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Friday, May 21, 2010

Another FRE and FNM Bailout

Fannie Mae (FNM) and Freddie Mac (FRE) are in the news again. They're still losing money. They got another infusion of Federal bailout money.

FRE and FNM get a legal perk that no other business gets. Their debt is backed by the Federal government. This means they get to borrow for slightly more than the Treasury rate. This cheap money must be used to buy mortgages and mortgage CDOs. Executives at FRE and FNM maximize their profits by issuing as many mortgages they can.

If I wanted to start my own mortgage financing business, I could not profitably compete with FRE and FNM. Their State-granted perk is too valuable. Even for other mortgages, I wouldn't have a profitable lending business unless I had a State bank license. The Federal Reserve credit monopoly keeps interest rates artificially low. This prevents individuals from profitably lending each other money.

The only way I can get $1000 is by actually working for it. When a bank lends money, they literally print and lend brand new money.

If I lend you money at 6%, that's a bad deal for me. I'll get ripped off by inflation. I'd be better off buying gold. If I lend you money at the true inflation rate of 20-30%, then the borrower gets ripped off. Why would you borrow from me at 20%-30% when you can borrow at 6% from a State bank? Similarly, the borrower would be foolish to accept a loan with a "gold clause". The implied interest rate would be too high.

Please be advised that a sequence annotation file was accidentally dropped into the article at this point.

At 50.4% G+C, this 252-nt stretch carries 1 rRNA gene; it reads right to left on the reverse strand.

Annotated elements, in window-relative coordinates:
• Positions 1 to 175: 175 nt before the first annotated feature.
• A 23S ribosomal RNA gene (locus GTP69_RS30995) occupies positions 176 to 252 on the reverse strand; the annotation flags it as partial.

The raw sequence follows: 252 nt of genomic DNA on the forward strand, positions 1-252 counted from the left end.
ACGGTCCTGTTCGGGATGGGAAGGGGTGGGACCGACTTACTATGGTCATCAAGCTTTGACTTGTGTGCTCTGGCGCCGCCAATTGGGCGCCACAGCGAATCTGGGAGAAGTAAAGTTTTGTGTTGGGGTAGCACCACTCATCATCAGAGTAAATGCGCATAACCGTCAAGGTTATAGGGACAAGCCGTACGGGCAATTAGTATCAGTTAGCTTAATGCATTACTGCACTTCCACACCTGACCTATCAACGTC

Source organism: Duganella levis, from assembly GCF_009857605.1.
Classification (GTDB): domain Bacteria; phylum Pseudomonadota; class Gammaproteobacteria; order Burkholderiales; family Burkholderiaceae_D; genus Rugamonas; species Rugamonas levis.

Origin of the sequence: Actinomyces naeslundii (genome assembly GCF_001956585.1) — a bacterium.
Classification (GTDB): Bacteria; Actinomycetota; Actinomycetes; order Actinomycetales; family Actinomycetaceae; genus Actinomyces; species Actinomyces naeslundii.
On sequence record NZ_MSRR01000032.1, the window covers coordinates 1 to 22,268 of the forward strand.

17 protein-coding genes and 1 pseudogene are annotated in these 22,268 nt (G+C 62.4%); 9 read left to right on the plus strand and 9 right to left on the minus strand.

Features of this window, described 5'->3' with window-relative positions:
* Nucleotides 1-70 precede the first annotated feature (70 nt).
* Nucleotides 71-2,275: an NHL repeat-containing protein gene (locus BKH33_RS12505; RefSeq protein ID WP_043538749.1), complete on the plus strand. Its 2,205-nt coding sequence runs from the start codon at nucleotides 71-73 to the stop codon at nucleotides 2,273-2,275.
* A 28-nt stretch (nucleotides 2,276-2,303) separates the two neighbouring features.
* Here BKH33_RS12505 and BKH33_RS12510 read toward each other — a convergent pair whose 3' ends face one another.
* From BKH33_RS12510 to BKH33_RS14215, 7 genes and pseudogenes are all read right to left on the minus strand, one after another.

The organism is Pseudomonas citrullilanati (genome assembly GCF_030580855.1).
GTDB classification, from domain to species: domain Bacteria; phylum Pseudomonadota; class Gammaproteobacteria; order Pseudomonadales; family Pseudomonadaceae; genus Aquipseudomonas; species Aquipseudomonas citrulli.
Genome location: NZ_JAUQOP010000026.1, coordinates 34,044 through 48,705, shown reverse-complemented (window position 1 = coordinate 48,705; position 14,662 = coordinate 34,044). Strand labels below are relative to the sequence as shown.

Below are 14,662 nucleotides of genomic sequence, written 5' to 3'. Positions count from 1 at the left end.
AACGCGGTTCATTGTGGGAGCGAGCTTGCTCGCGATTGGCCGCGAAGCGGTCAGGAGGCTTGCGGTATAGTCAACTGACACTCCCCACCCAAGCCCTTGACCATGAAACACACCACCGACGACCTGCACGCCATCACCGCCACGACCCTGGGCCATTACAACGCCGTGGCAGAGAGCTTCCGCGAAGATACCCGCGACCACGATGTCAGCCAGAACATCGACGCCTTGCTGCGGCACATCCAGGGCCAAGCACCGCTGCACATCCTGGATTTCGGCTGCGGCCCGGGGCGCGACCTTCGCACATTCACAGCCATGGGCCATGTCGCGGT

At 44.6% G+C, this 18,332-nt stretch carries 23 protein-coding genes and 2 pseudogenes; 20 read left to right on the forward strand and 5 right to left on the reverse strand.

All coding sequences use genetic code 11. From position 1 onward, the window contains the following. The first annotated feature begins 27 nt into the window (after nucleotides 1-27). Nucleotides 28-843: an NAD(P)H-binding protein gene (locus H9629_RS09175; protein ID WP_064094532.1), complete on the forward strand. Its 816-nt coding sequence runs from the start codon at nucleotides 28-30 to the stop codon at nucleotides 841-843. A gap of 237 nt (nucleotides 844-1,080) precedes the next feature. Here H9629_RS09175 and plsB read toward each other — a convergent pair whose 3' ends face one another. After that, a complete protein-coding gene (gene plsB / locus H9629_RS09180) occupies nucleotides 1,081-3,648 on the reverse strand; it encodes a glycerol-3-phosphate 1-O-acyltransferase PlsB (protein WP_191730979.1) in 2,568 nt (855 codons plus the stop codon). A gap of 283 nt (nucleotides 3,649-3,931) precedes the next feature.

Even a mortgage trader at Goldman Sachs cannot profitably compete with FRE and FNM. Goldman Sachs may borrow cheaply, but only at the overnight Fed Funds Rate. A trader who borrows at the Fed Funds Rate to buy mortgage bonds can lose if the Federal Reserve cartel raises interest rates by more than expected. Some people say that the housing crash was exacerbated when the Federal Reserve kept the Fed Funds Rate at 5.25% a few years ago. That was Cramer's famous "They know nothing!" rant, demanding lower interest rates.

If you borrow at 3% to buy mortgages yielding 6%, your profit rate is 3% times your leverage, typically 30x-100x+. If you borrow at 5.25% to buy mortgages yielding 6%, there's very little margin for error, especially when borrowers start defaulting.

The trader at Goldman Sachs borrows at the Fed Funds Rate. The mortgage trader at FRE or FNM borrows at the Treasury term rate. This makes it easier for the trader to balance the cashflow and hedge interest rate risk. If the mortgage will take 10 years to be repaid on average, then the trader at FRE or FNM issues a 10 year bond. This is nearly a perfectly hedged position, except for the risk of mortgage defaults. The trader at another bank can't do the same thing, because he may only borrow at the overnight Fed Funds Rate. If a bank issues term bonds, they pay a greater interest rate than the Treasury rate.

Executives at FRE and FNM receive a huge State subsidy paid by everyone else via inflation. This subsidy is in addition to the subsidy all other banks receive.

When State politicians say "We're guaranteeing the debt of FRE and FNM!", that's a huge perk. Even if the Federal government never writes a check, executives at FRE and FNM may borrow cheaply. The recent bailout made this promise explicit and not merely implied. The explicit bailout was necessary because, despite this perk, FRE and FNM didn't have the cashflow to meet their interest payments. Other lenders started getting worried about a default. FRE and FNM debt started trading at a premium relative to Treasury debt. The bailout closed this spread.